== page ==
Taliban spokesman Zabiullah Mujahid said in a statement that lifting restrictions on women is not a priority for the group, according to Khaama Press, despite the ongoing violations of Afghan women’s rights under the Taliban regime, including their ban on attending universities and working for non-governmental organisations (NGOs).
The Taliban declared on Saturday that it would not tolerate any behaviour that contravened Islamic law and that any concerns about limitations on women’s rights would be addressed in accordance with the Taliban’s established policy in the nation.
According to a statement made by the Taliban’s top spokesman, Zabiullah Mujahid, “The Islamic Emirate seeks to regulate all subjects in accordance with the Islamic Sharia, and the ruling government cannot tolerate anything against the Sharia in the country,” according to Khaama Press.
The Taliban’s most recent attempt to forbid women from working for NGOs triggered demonstrations from female university students and activists in several parts of the nation, as well as widespread condemnation on a global scale.
Khaama Press reported that a number of foreign governments, including those of the United States, the United Kingdom, Germany, the European Union (EU), the United Nations (UN), the Organization of Islamic Cooperation (OIC), and other international aid organisations, strongly denounced the action and urged the Taliban caretaker government to lift the ban and allow Afghan girls and women to continue their education and work with NGOs.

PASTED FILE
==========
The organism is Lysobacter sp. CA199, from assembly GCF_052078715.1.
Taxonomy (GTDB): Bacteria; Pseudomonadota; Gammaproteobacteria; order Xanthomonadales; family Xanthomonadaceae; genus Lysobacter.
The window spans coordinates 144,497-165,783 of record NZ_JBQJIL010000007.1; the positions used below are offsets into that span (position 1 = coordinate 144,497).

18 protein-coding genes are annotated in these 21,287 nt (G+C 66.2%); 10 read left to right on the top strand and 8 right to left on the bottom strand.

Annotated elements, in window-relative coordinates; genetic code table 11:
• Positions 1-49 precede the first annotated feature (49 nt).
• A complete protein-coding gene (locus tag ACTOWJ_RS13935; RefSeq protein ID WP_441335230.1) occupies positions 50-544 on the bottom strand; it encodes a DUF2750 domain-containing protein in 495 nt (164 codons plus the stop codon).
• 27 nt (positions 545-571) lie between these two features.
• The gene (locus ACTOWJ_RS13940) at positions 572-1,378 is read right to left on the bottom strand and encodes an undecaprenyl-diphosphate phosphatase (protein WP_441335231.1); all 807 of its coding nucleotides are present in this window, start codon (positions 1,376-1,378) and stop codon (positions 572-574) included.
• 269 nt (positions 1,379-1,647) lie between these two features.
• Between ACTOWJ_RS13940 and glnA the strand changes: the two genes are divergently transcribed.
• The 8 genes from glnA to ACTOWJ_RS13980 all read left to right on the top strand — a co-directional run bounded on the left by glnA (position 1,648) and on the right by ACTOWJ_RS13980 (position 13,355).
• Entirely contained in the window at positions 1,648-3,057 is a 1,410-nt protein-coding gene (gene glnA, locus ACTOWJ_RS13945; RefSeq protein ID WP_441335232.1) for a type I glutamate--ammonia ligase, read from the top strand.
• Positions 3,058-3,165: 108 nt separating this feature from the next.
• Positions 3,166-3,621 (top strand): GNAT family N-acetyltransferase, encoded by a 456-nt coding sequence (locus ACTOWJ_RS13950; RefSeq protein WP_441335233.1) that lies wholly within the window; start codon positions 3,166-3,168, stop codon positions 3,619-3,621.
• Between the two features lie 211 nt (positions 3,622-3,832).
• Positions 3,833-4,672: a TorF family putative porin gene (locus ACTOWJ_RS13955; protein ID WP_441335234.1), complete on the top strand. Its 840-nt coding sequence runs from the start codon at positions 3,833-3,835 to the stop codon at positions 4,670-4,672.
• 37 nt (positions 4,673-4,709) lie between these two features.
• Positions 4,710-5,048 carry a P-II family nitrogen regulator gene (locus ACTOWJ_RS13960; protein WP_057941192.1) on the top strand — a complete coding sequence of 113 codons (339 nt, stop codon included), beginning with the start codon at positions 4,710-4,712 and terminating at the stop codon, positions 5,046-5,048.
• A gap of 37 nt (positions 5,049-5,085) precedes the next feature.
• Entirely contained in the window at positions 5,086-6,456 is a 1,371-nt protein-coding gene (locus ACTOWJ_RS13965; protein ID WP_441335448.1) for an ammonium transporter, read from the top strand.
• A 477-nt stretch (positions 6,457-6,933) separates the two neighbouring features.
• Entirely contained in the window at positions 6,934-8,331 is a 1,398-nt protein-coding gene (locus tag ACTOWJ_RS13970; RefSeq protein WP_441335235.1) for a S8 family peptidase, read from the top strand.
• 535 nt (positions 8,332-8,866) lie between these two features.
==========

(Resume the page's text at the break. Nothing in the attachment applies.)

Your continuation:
According to a UNICEF assessment published in August, the absence of secondary education for girls in Afghanistan has cost the economy at least USD 500 million, or 2.5% of GDP, during the past year.
According to Khaama Press, Zabiullah Mujahid also pleaded with Afghanistan’s allies and foreign assistance agencies to comprehend the country’s religious requirements and refrain from linking humanitarian aid to politics.
On January 13, 11 nations urged Afghanistan’s Taliban government to lift all restrictions on women and girls, allowing them to return to public life, pursue an education, and find employment.
However, the Taliban government has not shown any signs of changing its relatively stringent policies regulating women’s movement, employment, and education in the nation.
According to Khaama Press, the Organization of Islamic Cooperation (OIC), an intergovernmental organisation made up of all nations with a majority of Muslims, has rejected the Taliban’s assertion that the way they treat Afghan women and girls is in accordance with Sharia law.
OIC has frequently urged Taliban leaders to abolish gender-based restrictions and grant Afghan women and girls access to their inalienable fundamental rights, including the right to an education, the right to employment, and the right to be seen in public.